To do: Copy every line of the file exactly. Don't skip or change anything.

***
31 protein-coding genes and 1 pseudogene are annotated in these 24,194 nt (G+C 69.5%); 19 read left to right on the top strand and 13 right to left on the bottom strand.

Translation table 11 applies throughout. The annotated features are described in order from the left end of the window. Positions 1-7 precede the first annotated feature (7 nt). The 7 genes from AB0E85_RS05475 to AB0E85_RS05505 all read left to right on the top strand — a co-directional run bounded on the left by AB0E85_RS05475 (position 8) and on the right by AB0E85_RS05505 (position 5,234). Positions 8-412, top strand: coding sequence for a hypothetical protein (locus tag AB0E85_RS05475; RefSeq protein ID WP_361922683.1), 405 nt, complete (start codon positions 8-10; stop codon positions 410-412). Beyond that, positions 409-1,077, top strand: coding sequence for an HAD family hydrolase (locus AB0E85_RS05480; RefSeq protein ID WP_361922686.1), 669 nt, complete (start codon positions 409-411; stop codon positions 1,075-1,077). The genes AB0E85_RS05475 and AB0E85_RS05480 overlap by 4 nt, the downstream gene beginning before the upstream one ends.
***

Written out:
31 protein-coding genes and 1 pseudogene are annotated in these 24,194 nt (G+C 69.5%); 19 read left to right on the top strand and 13 right to left on the bottom strand.

Translation table 11 applies throughout. The annotated features are described in order from the left end of the window. Positions 1-7 precede the first annotated feature (7 nt). The 7 genes from AB0E85_RS05475 to AB0E85_RS05505 all read left to right on the top strand — a co-directional run bounded on the left by AB0E85_RS05475 (position 8) and on the right by AB0E85_RS05505 (position 5,234). Positions 8-412, top strand: coding sequence for a hypothetical protein (locus tag AB0E85_RS05475; RefSeq protein ID WP_361922683.1), 405 nt, complete (start codon positions 8-10; stop codon positions 410-412). Beyond that, positions 409-1,077, top strand: coding sequence for an HAD family hydrolase (locus AB0E85_RS05480; RefSeq protein ID WP_361922686.1), 669 nt, complete (start codon positions 409-411; stop codon positions 1,075-1,077). The genes AB0E85_RS05475 and AB0E85_RS05480 overlap by 4 nt, the downstream gene beginning before the upstream one ends.